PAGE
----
Because reunification agreements are so difficult to reach and enforce, reunification in similar cases has been most often achieved through military conquest. Throughout negotiations, most of the focus has been on the presidents of the Republic of Cyprus and the TRNC. But in fact, the fate of reunification hangs primarily on whether outside countries and institutions will make commitments to support the deal.

What motivates each international backer?

The E.U. wants reunification of the island, not independent statehood for the TRNC. That’s because many countries in Europe have a region or two that separatists want to split off into another country such as Catalonia and the Basque region of Spain; Flanders in Belgium; and Corsica in France. If the TRNC gains independence, it would embolden separatist groups across Europe.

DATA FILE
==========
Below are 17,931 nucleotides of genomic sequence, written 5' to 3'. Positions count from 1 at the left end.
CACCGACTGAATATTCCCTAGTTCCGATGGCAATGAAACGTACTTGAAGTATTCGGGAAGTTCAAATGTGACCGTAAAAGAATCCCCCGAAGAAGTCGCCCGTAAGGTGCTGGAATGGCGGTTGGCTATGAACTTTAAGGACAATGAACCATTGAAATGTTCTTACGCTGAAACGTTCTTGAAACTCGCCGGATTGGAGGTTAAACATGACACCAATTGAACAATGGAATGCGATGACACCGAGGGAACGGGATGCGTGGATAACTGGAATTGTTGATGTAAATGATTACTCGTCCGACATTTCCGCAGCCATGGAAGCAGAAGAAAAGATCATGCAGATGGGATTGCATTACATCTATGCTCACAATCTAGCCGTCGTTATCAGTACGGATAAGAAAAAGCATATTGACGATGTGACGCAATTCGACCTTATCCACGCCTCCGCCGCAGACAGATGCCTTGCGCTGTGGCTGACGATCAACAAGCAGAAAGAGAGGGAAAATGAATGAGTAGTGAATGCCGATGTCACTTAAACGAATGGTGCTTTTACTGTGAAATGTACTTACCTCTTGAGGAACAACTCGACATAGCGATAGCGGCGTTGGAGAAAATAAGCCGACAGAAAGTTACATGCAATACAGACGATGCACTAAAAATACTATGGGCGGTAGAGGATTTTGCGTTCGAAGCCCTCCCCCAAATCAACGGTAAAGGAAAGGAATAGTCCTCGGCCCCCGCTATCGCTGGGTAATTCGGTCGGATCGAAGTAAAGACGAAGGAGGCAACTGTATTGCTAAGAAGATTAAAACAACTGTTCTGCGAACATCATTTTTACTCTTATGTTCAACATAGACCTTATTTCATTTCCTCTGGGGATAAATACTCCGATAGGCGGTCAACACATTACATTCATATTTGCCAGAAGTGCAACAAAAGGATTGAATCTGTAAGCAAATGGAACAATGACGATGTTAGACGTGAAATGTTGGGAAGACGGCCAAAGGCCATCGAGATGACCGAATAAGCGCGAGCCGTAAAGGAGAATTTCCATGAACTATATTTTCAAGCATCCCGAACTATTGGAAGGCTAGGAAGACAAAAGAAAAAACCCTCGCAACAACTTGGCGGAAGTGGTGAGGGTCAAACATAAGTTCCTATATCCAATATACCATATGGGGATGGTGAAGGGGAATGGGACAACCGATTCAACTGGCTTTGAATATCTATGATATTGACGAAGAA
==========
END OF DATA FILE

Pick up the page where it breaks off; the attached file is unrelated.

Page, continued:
The economic embargo has been intended to force the TRNC to the bargaining table. The carrot in this arrangement is that, in addition to lifting the embargo, reunification would grant the region access to E.U. markets and development aid. Previewing the benefits of reunification, since 2004 the E.U. has offered all Cypriots — including residents of the TRNC — E.U. passports.

Turkey, in contrast, is seeking to undermine current negotiations, hoping instead for independence for the TRNC or a chance to annex the territory, as Russia recently did in Crimea. Even persistent stalemate allows Turkey to wield enormous influence over the region, influence that would evaporate if the island reunifies.